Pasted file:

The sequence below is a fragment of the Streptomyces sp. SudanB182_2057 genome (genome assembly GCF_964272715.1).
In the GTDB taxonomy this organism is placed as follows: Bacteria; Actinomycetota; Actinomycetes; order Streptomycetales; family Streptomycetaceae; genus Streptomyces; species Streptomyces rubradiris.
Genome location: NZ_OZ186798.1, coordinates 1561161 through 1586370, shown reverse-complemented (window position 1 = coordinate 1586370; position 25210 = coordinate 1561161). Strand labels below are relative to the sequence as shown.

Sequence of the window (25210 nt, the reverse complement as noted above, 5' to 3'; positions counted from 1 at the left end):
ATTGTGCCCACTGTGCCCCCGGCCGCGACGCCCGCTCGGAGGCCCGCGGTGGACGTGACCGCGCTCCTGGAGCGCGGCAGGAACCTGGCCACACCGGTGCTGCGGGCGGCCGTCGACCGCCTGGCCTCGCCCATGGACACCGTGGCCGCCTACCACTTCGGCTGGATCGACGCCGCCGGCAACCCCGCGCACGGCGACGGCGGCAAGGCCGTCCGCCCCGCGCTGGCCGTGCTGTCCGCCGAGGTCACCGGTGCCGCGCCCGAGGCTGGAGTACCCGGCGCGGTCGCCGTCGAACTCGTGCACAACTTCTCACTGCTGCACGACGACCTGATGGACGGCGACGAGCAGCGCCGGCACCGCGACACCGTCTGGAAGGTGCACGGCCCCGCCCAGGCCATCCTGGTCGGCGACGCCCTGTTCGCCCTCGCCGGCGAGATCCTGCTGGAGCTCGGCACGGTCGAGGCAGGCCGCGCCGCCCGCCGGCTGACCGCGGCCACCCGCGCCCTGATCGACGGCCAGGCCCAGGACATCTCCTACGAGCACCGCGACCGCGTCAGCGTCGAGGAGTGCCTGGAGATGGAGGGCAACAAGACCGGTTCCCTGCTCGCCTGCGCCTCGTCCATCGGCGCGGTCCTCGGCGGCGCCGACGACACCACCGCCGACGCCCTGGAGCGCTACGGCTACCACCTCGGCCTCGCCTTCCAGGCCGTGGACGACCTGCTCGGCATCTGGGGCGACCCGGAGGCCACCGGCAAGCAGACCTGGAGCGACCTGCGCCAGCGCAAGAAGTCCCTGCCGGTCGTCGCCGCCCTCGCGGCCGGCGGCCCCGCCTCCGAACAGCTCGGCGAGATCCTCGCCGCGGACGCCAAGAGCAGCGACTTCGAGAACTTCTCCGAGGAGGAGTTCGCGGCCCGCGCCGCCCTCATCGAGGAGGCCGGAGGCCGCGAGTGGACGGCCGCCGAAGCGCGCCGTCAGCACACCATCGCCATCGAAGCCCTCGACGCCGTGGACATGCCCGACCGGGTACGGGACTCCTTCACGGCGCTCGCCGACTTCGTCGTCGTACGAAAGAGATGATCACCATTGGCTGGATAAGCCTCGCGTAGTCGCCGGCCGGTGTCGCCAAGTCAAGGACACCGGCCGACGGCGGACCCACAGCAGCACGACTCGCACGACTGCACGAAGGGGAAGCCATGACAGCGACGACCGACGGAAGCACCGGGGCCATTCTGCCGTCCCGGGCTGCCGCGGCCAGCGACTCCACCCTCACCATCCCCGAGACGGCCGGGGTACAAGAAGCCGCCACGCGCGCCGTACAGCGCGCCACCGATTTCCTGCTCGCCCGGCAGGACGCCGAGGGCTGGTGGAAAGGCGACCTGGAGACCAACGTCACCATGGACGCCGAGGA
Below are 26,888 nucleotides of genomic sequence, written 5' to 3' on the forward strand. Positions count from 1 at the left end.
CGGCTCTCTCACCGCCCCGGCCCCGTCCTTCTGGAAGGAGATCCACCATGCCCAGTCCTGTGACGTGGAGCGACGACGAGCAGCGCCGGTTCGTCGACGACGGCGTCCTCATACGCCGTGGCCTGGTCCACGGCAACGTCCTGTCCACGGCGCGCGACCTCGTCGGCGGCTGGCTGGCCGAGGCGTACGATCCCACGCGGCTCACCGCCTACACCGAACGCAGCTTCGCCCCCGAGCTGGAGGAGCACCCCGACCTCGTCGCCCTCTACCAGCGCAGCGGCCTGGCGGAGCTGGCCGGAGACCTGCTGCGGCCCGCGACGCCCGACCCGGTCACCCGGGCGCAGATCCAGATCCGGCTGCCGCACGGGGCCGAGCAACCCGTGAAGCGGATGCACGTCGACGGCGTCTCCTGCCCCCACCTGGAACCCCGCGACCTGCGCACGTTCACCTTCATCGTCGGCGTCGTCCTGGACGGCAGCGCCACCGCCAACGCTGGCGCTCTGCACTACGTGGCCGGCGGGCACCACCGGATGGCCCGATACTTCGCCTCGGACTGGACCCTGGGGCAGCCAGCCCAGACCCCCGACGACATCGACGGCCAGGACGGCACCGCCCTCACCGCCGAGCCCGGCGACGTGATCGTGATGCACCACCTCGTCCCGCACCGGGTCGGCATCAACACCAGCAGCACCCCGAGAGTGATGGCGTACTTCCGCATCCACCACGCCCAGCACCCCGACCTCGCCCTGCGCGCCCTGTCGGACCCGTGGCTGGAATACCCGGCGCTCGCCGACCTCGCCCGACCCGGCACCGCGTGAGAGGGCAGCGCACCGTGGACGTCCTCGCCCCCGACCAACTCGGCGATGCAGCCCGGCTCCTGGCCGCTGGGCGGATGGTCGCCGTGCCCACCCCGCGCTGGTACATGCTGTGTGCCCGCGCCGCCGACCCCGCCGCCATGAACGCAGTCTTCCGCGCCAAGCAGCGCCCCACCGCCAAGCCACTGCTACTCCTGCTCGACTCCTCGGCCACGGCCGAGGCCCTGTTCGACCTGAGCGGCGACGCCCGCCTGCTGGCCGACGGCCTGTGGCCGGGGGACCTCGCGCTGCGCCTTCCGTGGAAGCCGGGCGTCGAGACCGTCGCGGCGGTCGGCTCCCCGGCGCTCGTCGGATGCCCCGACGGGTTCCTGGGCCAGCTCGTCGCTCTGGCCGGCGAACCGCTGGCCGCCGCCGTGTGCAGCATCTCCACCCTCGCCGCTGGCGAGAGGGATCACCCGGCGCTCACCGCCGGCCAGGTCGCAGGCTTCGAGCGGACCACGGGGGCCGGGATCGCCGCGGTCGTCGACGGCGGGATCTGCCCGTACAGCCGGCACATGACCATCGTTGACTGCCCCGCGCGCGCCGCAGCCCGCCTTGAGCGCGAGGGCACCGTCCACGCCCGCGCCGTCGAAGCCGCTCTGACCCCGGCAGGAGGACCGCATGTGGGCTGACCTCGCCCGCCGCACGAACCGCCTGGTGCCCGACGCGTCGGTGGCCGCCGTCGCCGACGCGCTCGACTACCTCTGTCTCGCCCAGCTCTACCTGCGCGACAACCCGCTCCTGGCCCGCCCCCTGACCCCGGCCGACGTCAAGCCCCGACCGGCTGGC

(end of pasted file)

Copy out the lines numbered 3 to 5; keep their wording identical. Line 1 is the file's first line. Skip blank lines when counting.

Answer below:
Genome location: NZ_OZ186798.1, coordinates 1561161 through 1586370, shown reverse-complemented (window position 1 = coordinate 1586370; position 25210 = coordinate 1561161). Strand labels below are relative to the sequence as shown.

Sequence of the window (25210 nt, the reverse complement as noted above, 5' to 3'; positions counted from 1 at the left end):
ATTGTGCCCACTGTGCCCCCGGCCGCGACGCCCGCTCGGAGGCCCGCGGTGGACGTGACCGCGCTCCTGGAGCGCGGCAGGAACCTGGCCACACCGGTGCTGCGGGCGGCCGTCGACCGCCTGGCCTCGCCCATGGACACCGTGGCCGCCTACCACTTCGGCTGGATCGACGCCGCCGGCAACCCCGCGCACGGCGACGGCGGCAAGGCCGTCCGCCCCGCGCTGGCCGTGCTGTCCGCCGAGGTCACCGGTGCCGCGCCCGAGGCTGGAGTACCCGGCGCGGTCGCCGTCGAACTCGTGCACAACTTCTCACTGCTGCACGACGACCTGATGGACGGCGACGAGCAGCGCCGGCACCGCGACACCGTCTGGAAGGTGCACGGCCCCGCCCAGGCCATCCTGGTCGGCGACGCCCTGTTCGCCCTCGCCGGCGAGATCCTGCTGGAGCTCGGCACGGTCGAGGCAGGCCGCGCCGCCCGCCGGCTGACCGCGGCCACCCGCGCCCTGATCGACGGCCAGGCCCAGGACATCTCCTACGAGCACCGCGACCGCGTCAGCGTCGAGGAGTGCCTGGAGATGGAGGGCAACAAGACCGGTTCCCTGCTCGCCTGCGCCTCGTCCATCGGCGCGGTCCTCGGCGGCGCCGACGACACCACCGCCGACGCCCTGGAGCGCTACGGCTACCACCTCGGCCTCGCCTTCCAGGCCGTGGACGACCTGCTCGGCATCTGGGGCGACCCGGAGGCCACCGGCAAGCAGACCTGGAGCGACCTGCGCCAGCGCAAGAAGTCCCTGCCGGTCGTCGCCGCCCTCGCGGCCGGCGGCCCCGCCTCCGAACAGCTCGGCGAGATCCTCGCCGCGGACGCCAAGAGCAGCGACTTCGAGAACTTCTCCGAGGAGGAGTTCGCGGCCCGCGCCGCCCTCATCGAGGAGGCCGGAGGCCGCGAGTGGACGGCCGCCGAAGCGCGCCGTCAGCACACCATCGCCATCGAAGCCCTCGACGCCGTGGACATGCCCGACCGGGTACGGGACTCCTTCACGGCGCTCGCCGACTTCGTCGTCGTACGAAAGAGATGATCACCATTGGCTGGATAAGCCTCGCGTAGTCGCCGGCCGGTGTCGCCAAGTCAAGGACACCGGCCGACGGCGGACCCACAGCAGCACGACTCGCACGACTGCACGAAGGGGAAGCCATGACAGCGACGACCGACGGAAGCACCGGGGCCATTCTGCCGTCCCGGGCTGCCGCGGCCAGCGACTCCACCCTCACCATCCCCGAGACGGCCGGGGTACAAGAAGCCGCCACGCGCGCCGTACAGCGCGCCACCGATTTCCTGCTCGCCCGGCAGGACGCCGAGGGCTGGTGGAAAGGCGACCTGGAGACCAACGTCACCATGGACGCCGAGGA